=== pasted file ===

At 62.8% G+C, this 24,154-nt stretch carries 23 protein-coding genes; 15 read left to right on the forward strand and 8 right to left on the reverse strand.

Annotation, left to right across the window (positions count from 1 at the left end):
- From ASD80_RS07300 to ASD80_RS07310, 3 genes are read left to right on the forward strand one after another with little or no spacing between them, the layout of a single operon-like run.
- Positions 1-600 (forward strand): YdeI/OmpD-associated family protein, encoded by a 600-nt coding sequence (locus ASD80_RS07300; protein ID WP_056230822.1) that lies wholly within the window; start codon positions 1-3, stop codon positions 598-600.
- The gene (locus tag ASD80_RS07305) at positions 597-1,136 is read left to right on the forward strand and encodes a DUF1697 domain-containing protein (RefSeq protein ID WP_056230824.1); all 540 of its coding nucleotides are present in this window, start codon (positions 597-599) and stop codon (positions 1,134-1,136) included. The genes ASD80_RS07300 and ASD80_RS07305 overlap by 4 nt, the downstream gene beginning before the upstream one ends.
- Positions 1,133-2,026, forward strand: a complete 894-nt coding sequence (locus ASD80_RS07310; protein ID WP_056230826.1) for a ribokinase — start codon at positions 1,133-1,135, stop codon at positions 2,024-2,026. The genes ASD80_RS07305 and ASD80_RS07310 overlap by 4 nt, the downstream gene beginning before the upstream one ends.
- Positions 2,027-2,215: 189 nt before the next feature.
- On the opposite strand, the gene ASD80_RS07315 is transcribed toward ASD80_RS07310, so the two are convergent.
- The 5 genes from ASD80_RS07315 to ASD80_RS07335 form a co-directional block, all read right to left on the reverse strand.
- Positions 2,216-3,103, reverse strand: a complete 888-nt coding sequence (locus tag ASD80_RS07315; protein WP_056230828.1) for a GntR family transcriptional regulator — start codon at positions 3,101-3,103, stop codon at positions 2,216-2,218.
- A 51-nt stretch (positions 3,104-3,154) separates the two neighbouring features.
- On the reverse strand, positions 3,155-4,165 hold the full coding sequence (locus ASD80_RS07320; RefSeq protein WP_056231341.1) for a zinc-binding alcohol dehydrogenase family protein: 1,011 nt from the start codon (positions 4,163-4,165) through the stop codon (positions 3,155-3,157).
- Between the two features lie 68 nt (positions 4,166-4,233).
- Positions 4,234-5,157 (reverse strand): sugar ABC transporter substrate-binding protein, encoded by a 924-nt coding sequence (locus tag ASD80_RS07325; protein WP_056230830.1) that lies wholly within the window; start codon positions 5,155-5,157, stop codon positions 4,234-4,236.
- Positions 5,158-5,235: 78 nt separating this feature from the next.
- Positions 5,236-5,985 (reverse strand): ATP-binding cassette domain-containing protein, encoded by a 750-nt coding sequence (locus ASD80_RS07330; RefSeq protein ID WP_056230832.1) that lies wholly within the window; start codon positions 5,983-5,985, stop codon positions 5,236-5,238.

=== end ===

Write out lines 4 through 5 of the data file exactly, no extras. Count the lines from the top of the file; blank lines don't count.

- Positions 1-600 (forward strand): YdeI/OmpD-associated family protein, encoded by a 600-nt coding sequence (locus ASD80_RS07300; protein ID WP_056230822.1) that lies wholly within the window; start codon positions 1-3, stop codon positions 598-600.
- The gene (locus tag ASD80_RS07305) at positions 597-1,136 is read left to right on the forward strand and encodes a DUF1697 domain-containing protein (RefSeq protein ID WP_056230824.1); all 540 of its coding nucleotides are present in this window, start codon (positions 597-599) and stop codon (positions 1,134-1,136) included. The genes ASD80_RS07300 and ASD80_RS07305 overlap by 4 nt, the downstream gene beginning before the upstream one ends.